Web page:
Reza Hashemi-Nezhad, director of the Institute of Nuclear Science at the University of Sydney, for more than a decade has spoken of the advantages of thorium when used in an accelerator-driven nuclear reactor that operates at sub-critical conditions, The Sydney Morning Herald reports.
''It is completely proven and feasible,'' Hashemi-Nezhad told the newspaper.
An accelerator-driven nuclear reactor, or ADS, uses thorium as fuel and doesn't produce plutonium. The institute on its Web site says a thorium-fueled nuclear reactor can incinerate its own nuclear waste as well as the waste produced from existing conventional nuclear reactors.
''You cannot have an accident similar to Chernobyl,'' Hashemi-Nezhad said, although he made no reference to Japan's Fukushima nuclear power plant. ''It does not produce weapon-grade materials. And the nuclear waste is much less toxic than from a standard reactor.''
Professor Bob Cywinski, dean of applied sciences and chairman of the Thorium Energy Amplifier Association at the United Kingdom's University of Huddersfield, in a recent editorial in The Australian newspaper said just 5,000 tons of thorium could generate the entire energy needs of the world for a whole year. Four times more abundant than uranium, he claims, there is enough thorium available in known deposits to provide energy for 10,000 years.
Australia, he says, is estimated to hold 25 percent of the world's thorium deposits and India has "substantial" deposits as well.
Cywinski says almost since the start of the nuclear age, thorium had been regarded as a potential nuclear fuel. But because thorium was not able to produce plutonium for the military, Cywinski wrote, without referring to any specific governments, it was dropped at the height of the Cold War.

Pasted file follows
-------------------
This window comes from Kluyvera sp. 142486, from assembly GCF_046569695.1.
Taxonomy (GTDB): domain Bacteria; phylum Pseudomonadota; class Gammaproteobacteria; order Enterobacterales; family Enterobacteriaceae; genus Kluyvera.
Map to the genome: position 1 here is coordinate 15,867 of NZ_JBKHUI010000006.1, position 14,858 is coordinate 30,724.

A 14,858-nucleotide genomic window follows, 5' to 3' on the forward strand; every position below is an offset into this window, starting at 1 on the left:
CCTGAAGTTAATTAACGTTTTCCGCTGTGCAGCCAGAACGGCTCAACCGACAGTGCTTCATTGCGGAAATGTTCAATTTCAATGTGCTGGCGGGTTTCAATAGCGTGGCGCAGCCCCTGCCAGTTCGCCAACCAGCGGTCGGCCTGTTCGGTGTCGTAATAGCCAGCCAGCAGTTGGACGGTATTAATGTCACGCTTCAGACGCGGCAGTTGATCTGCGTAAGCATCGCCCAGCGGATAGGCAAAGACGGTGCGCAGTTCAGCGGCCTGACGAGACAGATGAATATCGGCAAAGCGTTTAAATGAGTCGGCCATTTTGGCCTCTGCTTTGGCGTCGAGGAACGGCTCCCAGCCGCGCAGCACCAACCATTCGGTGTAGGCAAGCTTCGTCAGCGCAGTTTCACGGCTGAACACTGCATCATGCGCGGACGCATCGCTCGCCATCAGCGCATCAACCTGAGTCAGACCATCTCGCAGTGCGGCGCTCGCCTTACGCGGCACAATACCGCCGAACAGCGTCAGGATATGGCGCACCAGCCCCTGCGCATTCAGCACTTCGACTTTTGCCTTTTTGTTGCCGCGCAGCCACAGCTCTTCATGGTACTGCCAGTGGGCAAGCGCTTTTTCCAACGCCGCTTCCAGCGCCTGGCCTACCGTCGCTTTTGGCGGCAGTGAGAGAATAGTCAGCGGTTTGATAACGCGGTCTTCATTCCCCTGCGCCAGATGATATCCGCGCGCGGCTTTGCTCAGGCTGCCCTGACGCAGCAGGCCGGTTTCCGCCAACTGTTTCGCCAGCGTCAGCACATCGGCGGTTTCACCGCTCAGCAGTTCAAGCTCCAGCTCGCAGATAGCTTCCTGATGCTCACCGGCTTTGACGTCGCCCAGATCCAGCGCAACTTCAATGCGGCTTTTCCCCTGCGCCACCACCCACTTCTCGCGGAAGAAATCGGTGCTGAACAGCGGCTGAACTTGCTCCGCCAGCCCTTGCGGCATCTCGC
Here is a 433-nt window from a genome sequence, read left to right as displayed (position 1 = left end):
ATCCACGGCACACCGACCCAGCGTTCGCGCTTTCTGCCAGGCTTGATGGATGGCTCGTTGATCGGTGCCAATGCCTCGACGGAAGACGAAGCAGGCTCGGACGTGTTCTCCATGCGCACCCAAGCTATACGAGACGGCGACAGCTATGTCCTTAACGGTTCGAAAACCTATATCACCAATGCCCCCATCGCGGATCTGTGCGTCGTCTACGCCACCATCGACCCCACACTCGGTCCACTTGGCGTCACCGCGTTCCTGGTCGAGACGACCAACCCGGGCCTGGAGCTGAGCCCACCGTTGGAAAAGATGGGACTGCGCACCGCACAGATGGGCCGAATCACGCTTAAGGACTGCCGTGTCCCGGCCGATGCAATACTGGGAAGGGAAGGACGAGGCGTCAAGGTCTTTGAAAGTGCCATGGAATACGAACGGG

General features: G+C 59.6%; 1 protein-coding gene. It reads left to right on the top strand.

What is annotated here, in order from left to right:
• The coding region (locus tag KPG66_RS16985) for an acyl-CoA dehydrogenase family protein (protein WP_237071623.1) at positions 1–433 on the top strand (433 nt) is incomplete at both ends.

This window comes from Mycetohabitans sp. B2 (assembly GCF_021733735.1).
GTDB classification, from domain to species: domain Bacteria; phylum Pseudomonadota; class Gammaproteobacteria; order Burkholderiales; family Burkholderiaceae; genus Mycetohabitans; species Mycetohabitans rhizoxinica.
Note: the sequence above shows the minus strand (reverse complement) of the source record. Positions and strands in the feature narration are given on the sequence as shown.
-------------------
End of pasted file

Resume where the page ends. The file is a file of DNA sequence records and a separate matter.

India is among countries actively pursuing thorium-based nuclear technology, but it is using a process that mixes thorium with specially bred plutonium. It expects to have a prototype nuclear power plant running by the end of the decade.
Ratan Kumar Sinha, director of the Bhabha Atomic Research Centre in Mumbai, told The Guardian newspaper his team is finalizing the site for construction of a thorium-fueled Advanced Heavy Water Reactor while at the same time conducting "confirmatory tests" on the design. The reactor is designed to generate 300 megawatts of electricity, which is about 25 percent of the output from a typical Western nuclear plant.
Sinha said the AHWR "will eventually have design flexibility," using either a combination of plutonium-thorium as fuel or low-enriched uranium and thorium, the latter of which he said would be in greater demand worldwide because it would generate very little plutonium.